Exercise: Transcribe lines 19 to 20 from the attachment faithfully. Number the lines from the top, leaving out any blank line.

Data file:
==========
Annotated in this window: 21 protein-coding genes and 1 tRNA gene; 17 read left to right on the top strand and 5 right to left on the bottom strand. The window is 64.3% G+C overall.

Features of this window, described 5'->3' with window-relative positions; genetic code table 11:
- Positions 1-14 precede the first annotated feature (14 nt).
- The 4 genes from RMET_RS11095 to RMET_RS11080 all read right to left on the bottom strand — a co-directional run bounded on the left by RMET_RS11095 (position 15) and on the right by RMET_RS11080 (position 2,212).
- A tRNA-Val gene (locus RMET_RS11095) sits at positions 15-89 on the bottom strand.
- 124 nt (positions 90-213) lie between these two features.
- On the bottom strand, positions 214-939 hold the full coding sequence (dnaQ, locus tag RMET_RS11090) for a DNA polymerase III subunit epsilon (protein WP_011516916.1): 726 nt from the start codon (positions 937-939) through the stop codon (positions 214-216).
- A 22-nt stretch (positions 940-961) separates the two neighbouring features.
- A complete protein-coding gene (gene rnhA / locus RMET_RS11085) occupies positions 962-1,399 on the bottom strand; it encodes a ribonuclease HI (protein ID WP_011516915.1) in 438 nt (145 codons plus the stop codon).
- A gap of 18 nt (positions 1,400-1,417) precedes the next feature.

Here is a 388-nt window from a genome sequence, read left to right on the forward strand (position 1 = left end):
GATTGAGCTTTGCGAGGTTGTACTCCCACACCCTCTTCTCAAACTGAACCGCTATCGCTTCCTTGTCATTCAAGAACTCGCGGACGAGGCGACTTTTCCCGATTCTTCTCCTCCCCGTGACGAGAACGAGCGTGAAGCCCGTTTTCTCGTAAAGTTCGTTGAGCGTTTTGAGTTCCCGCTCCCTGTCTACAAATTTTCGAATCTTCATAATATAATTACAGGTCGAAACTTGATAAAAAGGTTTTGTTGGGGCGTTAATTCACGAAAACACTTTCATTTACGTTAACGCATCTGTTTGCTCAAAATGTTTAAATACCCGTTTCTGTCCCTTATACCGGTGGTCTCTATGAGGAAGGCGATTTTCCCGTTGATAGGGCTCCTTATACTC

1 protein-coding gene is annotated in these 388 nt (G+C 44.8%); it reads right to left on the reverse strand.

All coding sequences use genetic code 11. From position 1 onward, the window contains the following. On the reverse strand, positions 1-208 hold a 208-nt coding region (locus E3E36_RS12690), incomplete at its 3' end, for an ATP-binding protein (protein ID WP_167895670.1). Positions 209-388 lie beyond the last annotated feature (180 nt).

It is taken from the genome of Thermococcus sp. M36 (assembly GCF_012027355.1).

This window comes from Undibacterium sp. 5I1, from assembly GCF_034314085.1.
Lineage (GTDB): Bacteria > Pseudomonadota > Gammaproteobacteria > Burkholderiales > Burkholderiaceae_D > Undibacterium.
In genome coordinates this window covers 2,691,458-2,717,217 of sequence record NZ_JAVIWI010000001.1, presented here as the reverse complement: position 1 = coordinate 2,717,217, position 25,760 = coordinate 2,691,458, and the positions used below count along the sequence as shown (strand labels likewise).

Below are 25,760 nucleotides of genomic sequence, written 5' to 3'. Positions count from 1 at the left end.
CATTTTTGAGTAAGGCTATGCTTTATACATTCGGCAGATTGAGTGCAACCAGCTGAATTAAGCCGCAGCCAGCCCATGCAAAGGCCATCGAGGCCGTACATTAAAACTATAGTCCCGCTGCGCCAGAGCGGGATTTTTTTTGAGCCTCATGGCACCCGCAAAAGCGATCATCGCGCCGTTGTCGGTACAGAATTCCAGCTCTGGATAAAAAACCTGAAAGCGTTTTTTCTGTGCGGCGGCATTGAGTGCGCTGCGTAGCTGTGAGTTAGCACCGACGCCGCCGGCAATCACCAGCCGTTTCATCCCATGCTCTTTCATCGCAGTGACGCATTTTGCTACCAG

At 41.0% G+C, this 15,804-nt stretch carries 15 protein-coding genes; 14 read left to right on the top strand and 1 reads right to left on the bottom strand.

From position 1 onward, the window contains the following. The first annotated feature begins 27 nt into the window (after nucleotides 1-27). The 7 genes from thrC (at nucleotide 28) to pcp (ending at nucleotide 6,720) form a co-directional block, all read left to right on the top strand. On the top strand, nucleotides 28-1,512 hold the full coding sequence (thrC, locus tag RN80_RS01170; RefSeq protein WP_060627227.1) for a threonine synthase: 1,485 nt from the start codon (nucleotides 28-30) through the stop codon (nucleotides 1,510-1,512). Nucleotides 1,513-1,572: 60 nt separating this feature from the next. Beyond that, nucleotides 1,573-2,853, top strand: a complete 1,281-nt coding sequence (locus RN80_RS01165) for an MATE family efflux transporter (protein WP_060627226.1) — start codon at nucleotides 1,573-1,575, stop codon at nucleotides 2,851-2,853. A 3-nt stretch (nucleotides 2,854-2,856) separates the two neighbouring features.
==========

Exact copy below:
Below are 25,760 nucleotides of genomic sequence, written 5' to 3'. Positions count from 1 at the left end.
CATTTTTGAGTAAGGCTATGCTTTATACATTCGGCAGATTGAGTGCAACCAGCTGAATTAAGCCGCAGCCAGCCCATGCAAAGGCCATCGAGGCCGTACATTAAAACTATAGTCCCGCTGCGCCAGAGCGGGATTTTTTTTGAGCCTCATGGCACCCGCAAAAGCGATCATCGCGCCGTTGTCGGTACAGAATTCCAGCTCTGGATAAAAAACCTGAAAGCGTTTTTTCTGTGCGGCGGCATTGAGTGCGCTGCGTAGCTGTGAGTTAGCACCGACGCCGCCGGCAATCACCAGCCGTTTCATCCCATGCTCTTTCATCGCAGTGACGCATTTTGCTACCAG